Profit & Innovation: A Balancing Act for the Tech Ecosystem.

 

The primary purpose of every business venture is to make a profit. Ideally, an entrepreneur is expected to put forward his best and most innovative product to be ahead of the competition.

It is this quest for perfection in face of competition that fuels innovation and this in turn fuels technological advancement within a tech entrepreneurship ecosystem.

However, there are exceptions to this rule that serve to stifle entrepreneurial innovation. This is where a profitable and well tested formula stifles innovation in the quest for profit.

I will use examples from the mobile gaming industry to highlight this phenomenon. The massive success of mobile games such as Candy Crush, Temple Run and Clash of Clans spawned the development of similar apps all hoping to cash in on the successes of these titles using their same formula.

 

Candy Crush Saga and clash of clans alone make an average of $1million dollars in revenue daily.  Although the app stores are littered with clones of these games, very few of these copies have attained the success of the original titles and this could be attributed to the lack of originality and innovation within these products.

This Filters down to Tech entrepreneurship ecosystem where start-ups instead of experimenting with innovative and groundbreaking ideas opt for already tested formulas to secure profit.

Perfection takes time and learning, therefore an entrepreneur who goes into his trade with the sole purpose of quick profits may not be patient enough to perfect his trade, thereby lessening the value of his product.

In our local ecosystem, you come upon across a lot of products with a lot of promise but a little value. This is because product development and innovation usually stops as soon as it the product is marketable.

Therefore the products are usually littered with half measures and plagiarised content and this has a resultant effect of reducing innovation within the ecosystem. An ecosystem that is not innovative will not be competitive and a lack of vibrant competition reduces the quality of output from the ecosystem.

An ecosystem that is not innovative will also not be globally competitive and will birth only local tech champions that cannot penetrate the global tech market.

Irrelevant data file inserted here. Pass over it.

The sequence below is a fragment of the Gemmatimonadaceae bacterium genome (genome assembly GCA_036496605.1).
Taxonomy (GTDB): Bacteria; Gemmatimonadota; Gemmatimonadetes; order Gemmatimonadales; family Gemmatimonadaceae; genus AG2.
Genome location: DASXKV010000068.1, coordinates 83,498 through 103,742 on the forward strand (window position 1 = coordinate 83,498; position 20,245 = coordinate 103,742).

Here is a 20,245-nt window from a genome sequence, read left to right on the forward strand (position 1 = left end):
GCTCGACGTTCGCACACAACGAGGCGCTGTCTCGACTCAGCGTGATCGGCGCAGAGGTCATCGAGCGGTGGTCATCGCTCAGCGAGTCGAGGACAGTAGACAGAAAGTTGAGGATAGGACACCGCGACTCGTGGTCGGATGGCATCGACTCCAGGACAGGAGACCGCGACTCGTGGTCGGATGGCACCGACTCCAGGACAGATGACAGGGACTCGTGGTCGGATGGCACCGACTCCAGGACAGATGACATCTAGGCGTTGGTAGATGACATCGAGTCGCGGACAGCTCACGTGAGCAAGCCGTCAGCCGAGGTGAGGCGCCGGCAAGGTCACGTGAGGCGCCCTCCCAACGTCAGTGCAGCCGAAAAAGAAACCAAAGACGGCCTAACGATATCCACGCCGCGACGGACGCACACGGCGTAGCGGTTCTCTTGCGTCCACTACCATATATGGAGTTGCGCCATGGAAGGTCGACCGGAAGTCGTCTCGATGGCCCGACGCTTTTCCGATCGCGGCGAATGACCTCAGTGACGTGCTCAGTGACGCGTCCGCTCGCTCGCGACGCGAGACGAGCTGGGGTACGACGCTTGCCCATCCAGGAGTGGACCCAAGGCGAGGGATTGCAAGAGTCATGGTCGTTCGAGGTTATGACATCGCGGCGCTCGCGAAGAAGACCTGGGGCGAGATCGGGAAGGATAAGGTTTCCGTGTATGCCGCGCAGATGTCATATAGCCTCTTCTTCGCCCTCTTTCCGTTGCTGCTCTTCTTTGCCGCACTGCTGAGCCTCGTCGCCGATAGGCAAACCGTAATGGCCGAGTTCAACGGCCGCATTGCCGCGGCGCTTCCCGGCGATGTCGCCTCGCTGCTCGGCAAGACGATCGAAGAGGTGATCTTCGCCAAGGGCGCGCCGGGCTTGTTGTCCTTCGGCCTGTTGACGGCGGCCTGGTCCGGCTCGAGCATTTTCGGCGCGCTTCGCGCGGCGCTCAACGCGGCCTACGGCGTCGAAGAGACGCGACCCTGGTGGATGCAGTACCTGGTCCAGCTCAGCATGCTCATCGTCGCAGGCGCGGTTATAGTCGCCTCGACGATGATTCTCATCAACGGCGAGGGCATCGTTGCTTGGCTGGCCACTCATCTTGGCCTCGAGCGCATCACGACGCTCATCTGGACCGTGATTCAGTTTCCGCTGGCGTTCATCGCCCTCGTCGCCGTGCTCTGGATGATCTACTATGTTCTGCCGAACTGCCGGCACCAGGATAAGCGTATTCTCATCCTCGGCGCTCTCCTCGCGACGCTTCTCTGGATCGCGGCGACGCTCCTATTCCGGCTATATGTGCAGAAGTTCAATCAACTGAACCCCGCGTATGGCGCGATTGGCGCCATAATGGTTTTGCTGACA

Innovation from the ecosystem also propels the socio-economic advancement of a nation and this is vital if Nigeria needs to make any impact in the global tech race.

The recognition of need for innovative and globally competitive outputs from the tech ecosystem has spurned the development of tech innovation hubs. These hubs enable tech talents and entrepreneurs to gain the guidance, training and innovation needed to be globally competitive.

Rather than having a headlong rush into technology entrepreneurship, it is always vital in the long run to acquire the relevant skills and knowledge needed to have an edge in the industry and such skills can be acquired through tech innovation hubs and professional training.

It takes much more than learning the basics of software from Ogbunabali (Port-Harcourt’s unofficial Silicon valley) or taking a couple of tutorials on Youtube to become a globally competitive tech entrepreneur.

There are many viable Tech innovation hubs within the local ecosystem and 7 of these have gotten a boost through partnerships with Facebook through its NG_Hub initiative. Notable tech innovation hubs include Ken Saro-Wiwa Hub Port Harcourt, CC-Hub Lagos, Roar Innovation Hub Enugu among others.

Apple became the first trillion dollar company not through the quest for profit alone, but also through sticking to its vision of innovation and originality.

This should inspire entrepreneurs from within our ecosystem to likewise not just focus on profit, but to take time to perfect their craft and bring added value to the ecosystem.

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